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This article is about defensive structures. You may be looking for a memory of Edward Kenway.

The British evacuating Fort Monmouth

Forts are military complexes engineered for the defense of territory.


During the early 18th century, the pirate Edward Kenway assaulted and captured ten forts under the control of either the Royal Navy or Spanish Navy throughout the Caribbean,[1] whereas during the Seven Years' War, Templar Shay Cormac captured forts under control by the French Navy throughout the Northern Atlantic Ocean and River Valley.[2] During the American Revolutionary War, Edward's grandson, the Assassin Ratonhnhaké:ton, captured several forts under the control of the British Army, located in Boston, New York, and the Frontier.[3]

When Kenway or Cormac assaulted a fort, they first used their ship's cannons to destroy all of the outer walls and towers, rendering the fort vulnerable. They would then infiltrate the fort itself, kill its officers, destroying powder reserves, and break into the war room, where they would dispatch the commander. In the case of Edward taking over, the fort's flag would be lowered and replaced with a black one, and served as outposts for pirates in the nearby waters. When taken over by Shay, the flag would be replaced by a British one. [1][2]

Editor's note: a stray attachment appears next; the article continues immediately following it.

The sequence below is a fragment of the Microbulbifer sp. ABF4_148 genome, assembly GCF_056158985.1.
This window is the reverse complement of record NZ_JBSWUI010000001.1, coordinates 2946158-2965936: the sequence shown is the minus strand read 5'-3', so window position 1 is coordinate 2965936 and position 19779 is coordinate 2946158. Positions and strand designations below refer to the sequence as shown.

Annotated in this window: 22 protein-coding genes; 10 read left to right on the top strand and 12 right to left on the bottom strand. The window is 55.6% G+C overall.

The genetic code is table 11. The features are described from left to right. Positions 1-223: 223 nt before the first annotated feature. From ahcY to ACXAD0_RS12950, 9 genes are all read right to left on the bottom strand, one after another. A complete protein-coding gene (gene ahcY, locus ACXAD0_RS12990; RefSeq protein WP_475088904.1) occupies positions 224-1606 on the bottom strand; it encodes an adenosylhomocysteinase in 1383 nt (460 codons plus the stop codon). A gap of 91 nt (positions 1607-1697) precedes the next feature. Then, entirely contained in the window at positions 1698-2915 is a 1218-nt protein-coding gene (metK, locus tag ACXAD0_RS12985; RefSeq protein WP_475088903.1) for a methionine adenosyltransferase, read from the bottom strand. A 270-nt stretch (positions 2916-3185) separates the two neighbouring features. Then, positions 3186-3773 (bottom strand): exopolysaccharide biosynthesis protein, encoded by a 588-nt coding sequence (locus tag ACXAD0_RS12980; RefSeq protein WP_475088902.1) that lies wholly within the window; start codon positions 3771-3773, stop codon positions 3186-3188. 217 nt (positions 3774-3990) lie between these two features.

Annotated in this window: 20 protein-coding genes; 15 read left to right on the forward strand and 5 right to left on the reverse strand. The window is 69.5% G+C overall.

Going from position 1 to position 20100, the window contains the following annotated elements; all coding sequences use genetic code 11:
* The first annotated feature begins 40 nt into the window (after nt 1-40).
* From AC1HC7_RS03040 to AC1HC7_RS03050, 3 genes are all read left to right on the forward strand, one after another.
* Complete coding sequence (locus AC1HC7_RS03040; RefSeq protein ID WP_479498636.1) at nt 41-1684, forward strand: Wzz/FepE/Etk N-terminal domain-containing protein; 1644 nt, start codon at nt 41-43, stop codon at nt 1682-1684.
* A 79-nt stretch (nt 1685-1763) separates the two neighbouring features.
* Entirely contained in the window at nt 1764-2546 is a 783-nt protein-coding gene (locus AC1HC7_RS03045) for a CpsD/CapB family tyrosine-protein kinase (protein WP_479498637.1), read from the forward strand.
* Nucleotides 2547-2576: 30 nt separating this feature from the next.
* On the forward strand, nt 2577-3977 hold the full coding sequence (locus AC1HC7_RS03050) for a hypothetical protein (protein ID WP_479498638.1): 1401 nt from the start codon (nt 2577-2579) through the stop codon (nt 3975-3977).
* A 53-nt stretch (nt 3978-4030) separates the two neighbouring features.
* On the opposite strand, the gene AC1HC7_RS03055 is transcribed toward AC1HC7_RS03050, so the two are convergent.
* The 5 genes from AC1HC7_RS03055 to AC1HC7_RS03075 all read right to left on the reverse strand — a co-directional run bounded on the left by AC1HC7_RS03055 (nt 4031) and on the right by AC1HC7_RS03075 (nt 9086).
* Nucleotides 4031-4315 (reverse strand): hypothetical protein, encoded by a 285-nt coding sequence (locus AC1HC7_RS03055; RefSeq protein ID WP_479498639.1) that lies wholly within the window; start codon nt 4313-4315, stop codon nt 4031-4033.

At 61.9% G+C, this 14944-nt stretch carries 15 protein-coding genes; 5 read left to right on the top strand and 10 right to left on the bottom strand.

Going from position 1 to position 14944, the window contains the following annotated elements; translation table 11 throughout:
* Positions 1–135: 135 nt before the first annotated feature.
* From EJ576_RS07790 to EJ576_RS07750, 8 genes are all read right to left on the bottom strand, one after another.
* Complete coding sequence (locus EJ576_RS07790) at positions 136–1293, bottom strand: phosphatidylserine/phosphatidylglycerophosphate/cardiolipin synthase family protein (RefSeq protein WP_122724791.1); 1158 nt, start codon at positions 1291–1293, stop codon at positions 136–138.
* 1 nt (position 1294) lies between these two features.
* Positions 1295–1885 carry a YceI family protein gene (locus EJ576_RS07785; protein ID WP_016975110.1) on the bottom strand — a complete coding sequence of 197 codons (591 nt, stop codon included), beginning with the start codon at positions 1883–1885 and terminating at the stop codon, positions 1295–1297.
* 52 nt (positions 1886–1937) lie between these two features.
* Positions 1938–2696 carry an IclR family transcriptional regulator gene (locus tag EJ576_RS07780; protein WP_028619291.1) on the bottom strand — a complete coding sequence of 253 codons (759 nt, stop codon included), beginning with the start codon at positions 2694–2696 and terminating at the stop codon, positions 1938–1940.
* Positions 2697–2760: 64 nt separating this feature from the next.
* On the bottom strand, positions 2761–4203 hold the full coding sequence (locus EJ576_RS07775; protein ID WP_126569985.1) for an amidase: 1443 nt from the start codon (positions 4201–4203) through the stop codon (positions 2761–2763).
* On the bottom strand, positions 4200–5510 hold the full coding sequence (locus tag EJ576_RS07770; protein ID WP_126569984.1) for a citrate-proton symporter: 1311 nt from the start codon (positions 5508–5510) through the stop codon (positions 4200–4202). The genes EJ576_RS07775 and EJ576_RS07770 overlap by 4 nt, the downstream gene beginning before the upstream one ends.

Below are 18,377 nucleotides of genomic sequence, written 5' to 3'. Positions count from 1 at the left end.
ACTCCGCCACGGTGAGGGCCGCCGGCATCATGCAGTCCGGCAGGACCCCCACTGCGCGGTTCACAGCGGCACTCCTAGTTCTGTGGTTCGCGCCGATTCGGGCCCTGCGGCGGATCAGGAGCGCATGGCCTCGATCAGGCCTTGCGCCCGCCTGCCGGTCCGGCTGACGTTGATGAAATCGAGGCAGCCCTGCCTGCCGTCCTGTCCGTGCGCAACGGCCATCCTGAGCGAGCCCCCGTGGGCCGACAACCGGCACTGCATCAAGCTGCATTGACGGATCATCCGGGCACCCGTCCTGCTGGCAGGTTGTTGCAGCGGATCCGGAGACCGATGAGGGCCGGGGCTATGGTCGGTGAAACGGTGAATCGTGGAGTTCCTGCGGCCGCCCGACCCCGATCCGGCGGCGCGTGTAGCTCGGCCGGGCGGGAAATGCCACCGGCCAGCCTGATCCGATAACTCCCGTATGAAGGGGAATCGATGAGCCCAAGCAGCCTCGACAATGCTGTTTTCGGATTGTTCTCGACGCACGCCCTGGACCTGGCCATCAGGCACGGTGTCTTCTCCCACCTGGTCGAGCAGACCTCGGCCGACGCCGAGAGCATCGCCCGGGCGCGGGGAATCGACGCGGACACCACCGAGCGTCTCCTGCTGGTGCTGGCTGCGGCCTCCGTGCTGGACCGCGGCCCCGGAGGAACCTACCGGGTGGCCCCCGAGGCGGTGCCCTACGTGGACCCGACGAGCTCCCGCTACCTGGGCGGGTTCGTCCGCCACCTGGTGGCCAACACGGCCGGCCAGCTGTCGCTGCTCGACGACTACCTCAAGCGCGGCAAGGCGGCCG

In Colonial America, after destroying a fort's gunpowder reserves and killing its captain, Ratonhnhaké:ton lowered the British flag in exchange for a Colonial one. By doing so, control of the fort shifted from British control to that of the Continental Army.[3]

By capturing the forts in the Caribbean, Edward was able to exert his piratical influence over a much greater area, as the forts would attack any passing warships. In addition, capturing a fort would clear away a part of the map, detailing previously undiscovered locations.[1] In the Thirteen Colonies, capturing the forts helped make the trade routes much safer, as previously there had been a higher risk of losing trade vessels, such as convoys, to bandits.[3]